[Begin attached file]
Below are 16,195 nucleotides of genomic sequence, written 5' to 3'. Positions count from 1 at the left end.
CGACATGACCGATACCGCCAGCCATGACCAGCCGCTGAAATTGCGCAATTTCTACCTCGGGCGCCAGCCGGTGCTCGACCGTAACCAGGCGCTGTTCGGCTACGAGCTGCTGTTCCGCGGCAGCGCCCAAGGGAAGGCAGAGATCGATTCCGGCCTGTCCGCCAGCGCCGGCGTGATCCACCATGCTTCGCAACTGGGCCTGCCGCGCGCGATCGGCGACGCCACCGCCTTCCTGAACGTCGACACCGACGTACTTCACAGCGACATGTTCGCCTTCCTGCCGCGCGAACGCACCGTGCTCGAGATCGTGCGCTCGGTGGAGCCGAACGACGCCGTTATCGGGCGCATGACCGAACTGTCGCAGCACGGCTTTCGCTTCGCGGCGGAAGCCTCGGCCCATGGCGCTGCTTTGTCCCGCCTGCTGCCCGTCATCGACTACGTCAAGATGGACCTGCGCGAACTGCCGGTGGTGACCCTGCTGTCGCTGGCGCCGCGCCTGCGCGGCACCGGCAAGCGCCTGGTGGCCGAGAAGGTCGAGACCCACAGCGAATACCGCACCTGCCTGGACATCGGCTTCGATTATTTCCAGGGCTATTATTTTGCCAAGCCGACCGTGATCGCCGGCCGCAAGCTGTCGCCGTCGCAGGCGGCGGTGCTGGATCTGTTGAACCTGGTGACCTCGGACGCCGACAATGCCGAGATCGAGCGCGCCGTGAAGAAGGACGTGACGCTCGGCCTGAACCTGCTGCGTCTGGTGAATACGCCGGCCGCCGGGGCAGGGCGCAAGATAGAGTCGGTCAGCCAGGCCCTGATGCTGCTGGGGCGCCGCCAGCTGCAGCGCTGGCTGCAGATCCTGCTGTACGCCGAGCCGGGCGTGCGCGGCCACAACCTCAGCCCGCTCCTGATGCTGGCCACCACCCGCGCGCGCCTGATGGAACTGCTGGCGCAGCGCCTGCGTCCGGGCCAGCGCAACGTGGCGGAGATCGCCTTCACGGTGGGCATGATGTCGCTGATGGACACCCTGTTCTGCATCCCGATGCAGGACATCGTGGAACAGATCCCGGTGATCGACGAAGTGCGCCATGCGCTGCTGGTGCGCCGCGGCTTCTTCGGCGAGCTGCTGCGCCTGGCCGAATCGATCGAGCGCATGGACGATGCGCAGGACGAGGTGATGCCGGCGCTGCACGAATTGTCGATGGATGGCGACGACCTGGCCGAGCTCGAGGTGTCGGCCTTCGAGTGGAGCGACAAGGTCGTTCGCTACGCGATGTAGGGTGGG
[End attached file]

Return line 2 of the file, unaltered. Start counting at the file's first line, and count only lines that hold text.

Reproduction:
CGACATGACCGATACCGCCAGCCATGACCAGCCGCTGAAATTGCGCAATTTCTACCTCGGGCGCCAGCCGGTGCTCGACCGTAACCAGGCGCTGTTCGGCTACGAGCTGCTGTTCCGCGGCAGCGCCCAAGGGAAGGCAGAGATCGATTCCGGCCTGTCCGCCAGCGCCGGCGTGATCCACCATGCTTCGCAACTGGGCCTGCCGCGCGCGATCGGCGACGCCACCGCCTTCCTGAACGTCGACACCGACGTACTTCACAGCGACATGTTCGCCTTCCTGCCGCGCGAACGCACCGTGCTCGAGATCGTGCGCTCGGTGGAGCCGAACGACGCCGTTATCGGGCGCATGACCGAACTGTCGCAGCACGGCTTTCGCTTCGCGGCGGAAGCCTCGGCCCATGGCGCTGCTTTGTCCCGCCTGCTGCCCGTCATCGACTACGTCAAGATGGACCTGCGCGAACTGCCGGTGGTGACCCTGCTGTCGCTGGCGCCGCGCCTGCGCGGCACCGGCAAGCGCCTGGTGGCCGAGAAGGTCGAGACCCACAGCGAATACCGCACCTGCCTGGACATCGGCTTCGATTATTTCCAGGGCTATTATTTTGCCAAGCCGACCGTGATCGCCGGCCGCAAGCTGTCGCCGTCGCAGGCGGCGGTGCTGGATCTGTTGAACCTGGTGACCTCGGACGCCGACAATGCCGAGATCGAGCGCGCCGTGAAGAAGGACGTGACGCTCGGCCTGAACCTGCTGCGTCTGGTGAATACGCCGGCCGCCGGGGCAGGGCGCAAGATAGAGTCGGTCAGCCAGGCCCTGATGCTGCTGGGGCGCCGCCAGCTGCAGCGCTGGCTGCAGATCCTGCTGTACGCCGAGCCGGGCGTGCGCGGCCACAACCTCAGCCCGCTCCTGATGCTGGCCACCACCCGCGCGCGCCTGATGGAACTGCTGGCGCAGCGCCTGCGTCCGGGCCAGCGCAACGTGGCGGAGATCGCCTTCACGGTGGGCATGATGTCGCTGATGGACACCCTGTTCTGCATCCCGATGCAGGACATCGTGGAACAGATCCCGGTGATCGACGAAGTGCGCCATGCGCTGCTGGTGCGCCGCGGCTTCTTCGGCGAGCTGCTGCGCCTGGCCGAATCGATCGAGCGCATGGACGATGCGCAGGACGAGGTGATGCCGGCGCTGCACGAATTGTCGATGGATGGCGACGACCTGGCCGAGCTCGAGGTGTCGGCCTTCGAGTGGAGCGACAAGGTCGTTCGCTACGCGATGTAGGGTGGG